[IRAN] Esfahan - Chehel Sotoun

23:53 Travel Bunny 0 Comments

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Chehel Sotoun was built as a pleasure pavilion and reception hall by Shah Abbas II and completed in 1647. The name, meaning “Forty Columns” in Persian, was inspired by twenty wooden columns supporting the entrance pavilion, which when reflected in the waters of the fountain, are said to appear to be forty.


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The outer walls of Chehel Sotoun.


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Opening hours is 9am to 4.30pm and entrance fees is 150,000 rials.


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At the far end of a long pond stands the Chehel Sotoun palace.


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The other end of the long pool.


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After the hall, there exists eighteen columns which added to the double extra columns at the beginning of the hall make a total of twenty columns.


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The Mirrors Hall is located at the entrance of the main hall of the palace. The name of the hall originates from its multiple mirror works including big full length mirrors and small colored ones with different geometrical shapes at their margins.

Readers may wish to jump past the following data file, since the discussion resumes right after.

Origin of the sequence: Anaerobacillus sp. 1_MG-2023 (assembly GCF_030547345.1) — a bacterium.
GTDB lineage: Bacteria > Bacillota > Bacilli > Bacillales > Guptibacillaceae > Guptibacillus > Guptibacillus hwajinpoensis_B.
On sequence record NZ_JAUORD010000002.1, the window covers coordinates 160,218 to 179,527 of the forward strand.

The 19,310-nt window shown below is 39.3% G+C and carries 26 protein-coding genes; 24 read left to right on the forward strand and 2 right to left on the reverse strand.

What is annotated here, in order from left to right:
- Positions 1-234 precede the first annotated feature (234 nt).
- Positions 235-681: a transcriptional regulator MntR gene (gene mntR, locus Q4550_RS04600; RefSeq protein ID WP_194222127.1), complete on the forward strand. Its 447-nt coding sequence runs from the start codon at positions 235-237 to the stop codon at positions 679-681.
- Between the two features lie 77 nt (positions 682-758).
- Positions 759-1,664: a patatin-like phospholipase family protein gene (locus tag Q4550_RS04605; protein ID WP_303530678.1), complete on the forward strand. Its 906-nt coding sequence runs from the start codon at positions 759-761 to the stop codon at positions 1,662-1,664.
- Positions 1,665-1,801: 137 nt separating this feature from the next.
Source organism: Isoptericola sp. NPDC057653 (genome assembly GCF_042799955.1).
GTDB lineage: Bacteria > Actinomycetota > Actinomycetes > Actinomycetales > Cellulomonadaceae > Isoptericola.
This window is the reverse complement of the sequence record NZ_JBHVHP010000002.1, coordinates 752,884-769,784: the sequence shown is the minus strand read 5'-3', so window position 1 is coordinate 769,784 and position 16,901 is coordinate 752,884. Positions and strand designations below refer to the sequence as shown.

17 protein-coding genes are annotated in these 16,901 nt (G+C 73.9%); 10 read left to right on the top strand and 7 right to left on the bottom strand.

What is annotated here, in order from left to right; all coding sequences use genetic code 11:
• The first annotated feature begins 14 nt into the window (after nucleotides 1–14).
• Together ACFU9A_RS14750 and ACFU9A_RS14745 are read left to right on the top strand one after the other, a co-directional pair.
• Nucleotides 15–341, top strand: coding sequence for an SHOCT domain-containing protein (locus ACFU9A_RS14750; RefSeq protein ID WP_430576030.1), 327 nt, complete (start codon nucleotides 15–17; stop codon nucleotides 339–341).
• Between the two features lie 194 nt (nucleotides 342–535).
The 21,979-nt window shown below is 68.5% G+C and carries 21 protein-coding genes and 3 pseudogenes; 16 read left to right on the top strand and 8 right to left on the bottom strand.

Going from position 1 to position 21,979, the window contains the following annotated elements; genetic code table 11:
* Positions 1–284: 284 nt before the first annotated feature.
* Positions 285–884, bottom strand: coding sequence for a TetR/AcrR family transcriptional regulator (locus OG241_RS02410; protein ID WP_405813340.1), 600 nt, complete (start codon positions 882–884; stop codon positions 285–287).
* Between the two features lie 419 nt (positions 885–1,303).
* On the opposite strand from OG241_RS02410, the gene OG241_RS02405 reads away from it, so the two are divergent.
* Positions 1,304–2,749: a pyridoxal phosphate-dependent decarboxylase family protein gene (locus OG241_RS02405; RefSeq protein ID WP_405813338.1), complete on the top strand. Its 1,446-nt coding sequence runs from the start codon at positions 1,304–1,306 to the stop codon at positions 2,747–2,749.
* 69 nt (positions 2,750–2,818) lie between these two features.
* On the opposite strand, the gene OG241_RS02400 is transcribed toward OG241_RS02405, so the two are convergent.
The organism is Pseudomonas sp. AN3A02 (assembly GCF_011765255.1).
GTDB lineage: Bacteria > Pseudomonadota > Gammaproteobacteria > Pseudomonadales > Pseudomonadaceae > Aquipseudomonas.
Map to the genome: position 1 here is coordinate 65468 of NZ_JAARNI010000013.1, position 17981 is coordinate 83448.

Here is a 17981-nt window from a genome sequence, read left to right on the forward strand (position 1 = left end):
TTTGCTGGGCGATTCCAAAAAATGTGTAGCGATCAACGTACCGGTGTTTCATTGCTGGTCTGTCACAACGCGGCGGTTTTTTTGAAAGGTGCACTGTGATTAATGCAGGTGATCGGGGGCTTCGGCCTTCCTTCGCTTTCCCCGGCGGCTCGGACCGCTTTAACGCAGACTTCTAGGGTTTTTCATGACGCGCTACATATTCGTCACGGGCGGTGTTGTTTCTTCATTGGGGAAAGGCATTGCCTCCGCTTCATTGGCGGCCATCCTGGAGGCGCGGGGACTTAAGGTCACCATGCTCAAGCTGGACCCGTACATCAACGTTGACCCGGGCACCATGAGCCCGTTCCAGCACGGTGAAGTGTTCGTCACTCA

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The palace contains many frescoes and paintings on ceramics. The upper walls are dominated by historical frescoes on a grand scale, portraying court life and some of the great battles of the Safavid era.


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This painting shows Shah Abbas II’s reception of another Turkistan ruler, Nadr Mohammad Khan with musicians and dancing girls.


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These painting works survived the 18th century invasion by the Afghans, who whitewashed the paintings to show their disapproval of such extravagance.


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Tourist going to great length to take photo inside the palace.


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This painting shows the karnal battle between Nader Shah Afshar and Mohammad Shah Gurkani, king of India.


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Other items are kept in a small museum.


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Tile frame of Shah Abbas I and Abdol Momen Khan Assembly.


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On the outside of the building, there are some particularly interesting pictures of European figures, presumably based on ambassadors and their retinue who would stayed in the palace from time to time.


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The palace’s garden is an excellent example of Persian garden form and was recently added to UNESCO’s World Heritage list.


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Next, I'm going to visit Vank Cathedral. It's the only church I visited in Iran.

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